You might say like this. Sounds like a book "choose your own adventure". Books I read when I was young.

Correctly. The idea is taken from there. But if you read through a book, the story is not so exciting. Due to the limited number of pages. When a child first you may already feel interesting. But if you re-read the book now then becomes no fun anymore because you don't get anything with the amount of 100-200 pages. 

Have you ever heard of game books?  When you were boy or girl, did you like reading game books? I think you've heard even happy to read it.

Gamebooks are sometimes informally called choose your own adventure books or CYOA which is also the name of the Choose Your Own Adventure series published byBantam BooksGamebook - Wikipedia, the free encyclopedia
Gamebook - Wikipedia, the free encyclopedia

A gamebook is a work of fiction that allows the reader to participate in the story by making effective choices. The narrative branches along various paths through the use of numbered paragraphs or pages.
Lihat preview menurut Yahoo

Bantam Books with the Choose Your Own Adventure 

series has produced more than 250 million US 

dollars. While I offer you more powerful than the Choose 

Your Own Adventure. Because of what? Because the 

story that I made much more interesting than the stories 

created by the authors of Bantam Books. You will not get anything just to 100-200 pages. While the story that I created is made up of tens of thousands of articles with millions of choices in it.

For comparison are the books published with the theme "choose your own adventure" produces more than 250 million copies worldwide. If the average price of a book for 5 USD, the industry has produced more than 1.5 billion USD. But unfortunately this industry has been abandoned because the reader begins to feel bored. The last book was published entitled "The Gorillas of Uganda (prev." Search for the Mountain Gorillas ")". And this book was published in 2013.

Based on the above, then you are faced with two choices. Are you interested in reading my story is? Or you are not interested at all. The choice is in your hands.
If you are interested then spread widely disseminated this article to your family, friends, neighbors, and relatives. You can also distribute it on facebook, twitter, goggle +, or other social media that this article be viral in the world. By doing so it is a new entertainment industry has been created.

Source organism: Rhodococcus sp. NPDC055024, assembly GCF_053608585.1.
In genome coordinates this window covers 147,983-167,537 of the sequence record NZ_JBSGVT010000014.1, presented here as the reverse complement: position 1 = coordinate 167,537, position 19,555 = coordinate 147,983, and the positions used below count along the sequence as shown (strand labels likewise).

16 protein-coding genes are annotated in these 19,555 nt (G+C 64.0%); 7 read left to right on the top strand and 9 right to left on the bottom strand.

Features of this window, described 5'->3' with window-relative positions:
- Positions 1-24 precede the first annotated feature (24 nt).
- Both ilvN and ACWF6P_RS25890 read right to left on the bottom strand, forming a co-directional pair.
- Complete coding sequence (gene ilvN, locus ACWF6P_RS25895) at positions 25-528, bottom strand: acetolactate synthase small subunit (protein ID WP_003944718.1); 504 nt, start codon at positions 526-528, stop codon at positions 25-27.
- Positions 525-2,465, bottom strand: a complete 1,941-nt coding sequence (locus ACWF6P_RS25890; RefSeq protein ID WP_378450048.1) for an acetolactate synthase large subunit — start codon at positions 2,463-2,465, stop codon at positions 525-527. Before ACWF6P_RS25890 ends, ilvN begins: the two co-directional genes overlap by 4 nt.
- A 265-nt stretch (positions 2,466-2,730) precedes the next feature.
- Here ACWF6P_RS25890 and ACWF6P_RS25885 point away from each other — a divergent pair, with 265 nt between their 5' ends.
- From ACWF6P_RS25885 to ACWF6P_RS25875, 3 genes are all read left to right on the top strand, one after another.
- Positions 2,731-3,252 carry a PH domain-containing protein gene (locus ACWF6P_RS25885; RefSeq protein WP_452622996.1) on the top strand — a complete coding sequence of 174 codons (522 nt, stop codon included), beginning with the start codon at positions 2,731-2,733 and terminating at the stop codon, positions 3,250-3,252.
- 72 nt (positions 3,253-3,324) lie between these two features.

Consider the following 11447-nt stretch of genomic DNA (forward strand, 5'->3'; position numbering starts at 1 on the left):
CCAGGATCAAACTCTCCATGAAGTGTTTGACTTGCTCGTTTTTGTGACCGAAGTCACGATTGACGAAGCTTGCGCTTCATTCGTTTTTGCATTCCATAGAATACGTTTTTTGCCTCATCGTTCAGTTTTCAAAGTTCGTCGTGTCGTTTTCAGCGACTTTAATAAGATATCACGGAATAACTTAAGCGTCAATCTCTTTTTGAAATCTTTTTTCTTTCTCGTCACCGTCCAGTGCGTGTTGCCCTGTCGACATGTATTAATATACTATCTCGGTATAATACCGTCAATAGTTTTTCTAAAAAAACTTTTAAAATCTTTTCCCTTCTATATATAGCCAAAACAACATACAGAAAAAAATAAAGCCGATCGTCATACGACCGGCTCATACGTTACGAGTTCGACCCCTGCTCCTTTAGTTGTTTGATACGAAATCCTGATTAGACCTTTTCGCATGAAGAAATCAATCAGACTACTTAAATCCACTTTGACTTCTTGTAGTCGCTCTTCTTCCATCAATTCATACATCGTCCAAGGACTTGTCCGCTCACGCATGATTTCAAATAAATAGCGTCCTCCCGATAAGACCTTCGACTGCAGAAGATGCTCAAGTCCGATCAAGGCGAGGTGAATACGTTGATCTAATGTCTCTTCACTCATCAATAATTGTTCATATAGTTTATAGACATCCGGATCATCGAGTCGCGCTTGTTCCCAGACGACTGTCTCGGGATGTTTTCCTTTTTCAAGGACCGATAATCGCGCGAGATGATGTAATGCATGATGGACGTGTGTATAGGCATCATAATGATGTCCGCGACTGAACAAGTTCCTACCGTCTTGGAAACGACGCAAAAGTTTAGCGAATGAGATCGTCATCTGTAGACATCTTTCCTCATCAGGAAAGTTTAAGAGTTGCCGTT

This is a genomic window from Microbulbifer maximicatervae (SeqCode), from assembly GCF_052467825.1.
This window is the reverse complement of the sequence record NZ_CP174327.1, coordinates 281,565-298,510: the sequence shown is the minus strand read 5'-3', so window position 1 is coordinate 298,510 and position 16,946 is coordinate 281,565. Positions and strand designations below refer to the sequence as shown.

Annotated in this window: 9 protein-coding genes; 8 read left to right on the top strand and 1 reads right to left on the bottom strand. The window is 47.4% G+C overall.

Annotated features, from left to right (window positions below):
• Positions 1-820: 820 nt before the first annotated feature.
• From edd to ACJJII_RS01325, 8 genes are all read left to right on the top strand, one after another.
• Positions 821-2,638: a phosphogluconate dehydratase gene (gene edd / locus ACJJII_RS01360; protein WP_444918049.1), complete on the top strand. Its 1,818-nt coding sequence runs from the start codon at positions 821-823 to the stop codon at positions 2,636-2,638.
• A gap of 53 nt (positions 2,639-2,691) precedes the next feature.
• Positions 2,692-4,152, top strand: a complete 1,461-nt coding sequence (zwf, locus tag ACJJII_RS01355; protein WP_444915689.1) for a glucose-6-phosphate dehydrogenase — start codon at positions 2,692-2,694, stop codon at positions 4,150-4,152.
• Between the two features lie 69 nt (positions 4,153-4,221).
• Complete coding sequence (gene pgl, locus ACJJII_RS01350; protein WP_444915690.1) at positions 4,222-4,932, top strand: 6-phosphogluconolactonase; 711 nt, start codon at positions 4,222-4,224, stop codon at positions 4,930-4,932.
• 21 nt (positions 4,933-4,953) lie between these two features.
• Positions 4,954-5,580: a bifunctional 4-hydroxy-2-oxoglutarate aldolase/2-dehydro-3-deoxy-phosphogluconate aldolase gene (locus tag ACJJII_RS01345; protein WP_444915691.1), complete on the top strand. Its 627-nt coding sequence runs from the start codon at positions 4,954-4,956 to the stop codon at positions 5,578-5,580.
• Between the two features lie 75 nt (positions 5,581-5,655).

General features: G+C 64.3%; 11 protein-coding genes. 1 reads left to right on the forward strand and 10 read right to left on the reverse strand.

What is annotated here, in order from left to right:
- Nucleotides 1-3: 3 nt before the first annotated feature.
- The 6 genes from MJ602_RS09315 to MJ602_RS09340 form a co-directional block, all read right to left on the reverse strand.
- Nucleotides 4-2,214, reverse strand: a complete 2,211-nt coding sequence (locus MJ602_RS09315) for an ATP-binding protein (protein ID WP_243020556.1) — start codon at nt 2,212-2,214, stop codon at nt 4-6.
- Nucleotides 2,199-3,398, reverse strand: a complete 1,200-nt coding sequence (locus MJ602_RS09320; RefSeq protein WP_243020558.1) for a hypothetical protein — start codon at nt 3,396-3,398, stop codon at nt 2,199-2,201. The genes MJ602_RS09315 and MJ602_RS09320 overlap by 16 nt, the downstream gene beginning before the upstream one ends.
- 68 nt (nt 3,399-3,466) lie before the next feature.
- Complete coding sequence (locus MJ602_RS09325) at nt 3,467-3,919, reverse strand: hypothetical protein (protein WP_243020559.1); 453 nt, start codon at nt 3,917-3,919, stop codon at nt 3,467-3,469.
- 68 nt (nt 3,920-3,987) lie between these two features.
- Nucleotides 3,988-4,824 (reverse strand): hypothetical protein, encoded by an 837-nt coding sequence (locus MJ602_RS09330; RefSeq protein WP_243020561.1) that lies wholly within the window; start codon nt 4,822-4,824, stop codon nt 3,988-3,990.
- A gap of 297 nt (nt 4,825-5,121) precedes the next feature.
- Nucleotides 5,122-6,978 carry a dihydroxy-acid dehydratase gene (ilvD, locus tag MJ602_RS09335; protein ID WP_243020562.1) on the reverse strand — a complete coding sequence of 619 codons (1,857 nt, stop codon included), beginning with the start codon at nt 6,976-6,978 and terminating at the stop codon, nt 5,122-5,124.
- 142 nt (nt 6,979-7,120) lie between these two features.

Its creator named Richard Nata.

The full articles that talks about this: 







If we can make a good story, so that the readers will 

come again and again for further reading the story then 

our earnings will continue to grow and will never 

diminish. This is due to new readers who continued  to 

arrive, while long remained loyal readers become our 


So that the number of our readers will continue to 

multiply over time. With the increasing number of loyal 

readership then automatically the amount of income we 

will also grow larger every year. The same thing 

happened in yahoo, google, facebook, twitter, linkedin, 

and others when they still startup.

Deuteronomy {28:13} And the LORD shall make thee the 

head, and not the tail; and thou shalt be above only, and 

thou shalt not be beneath; if that thou hearken unto the commandments of the LORD thy God, which I command thee this day, to observe and to do [them: ]

Try to imagine this. If I give a very unique story. It was the first time in the world. But the world already know this story even liked it. Because the world love the game books. While the story that I made is the development of game books.
Do you Believe if I dare say if I will succeed because my story will be famous all over the world as Harry Potter?
I believe it. Not because I was the author of the story, but because of the story that I made is unique and the only one in the world. 
Income from my startup :
1. Ads. With millions of unique visitors, the price of the ads will be expensive.
2. Affiliate marketing. In addition to advertising, we are also able to put up some banner from affiliate marketing.
3. Contribution of the readers. If you have a million readers and every reader to pay one US dollar per year then you will get the income of one million US dollars per year. 
If you have a million readers and every reader to pay one US dollar per month then you will get as much revenue twelve million US dollars per year.
4. Books and Comics. After getting hundreds of thousands to the millions of readers of the story will be made in books and the form of a picture story (comics).
5. Movies. If we have a good story with millions of readers then quickly we will be offered to make a film based on the story.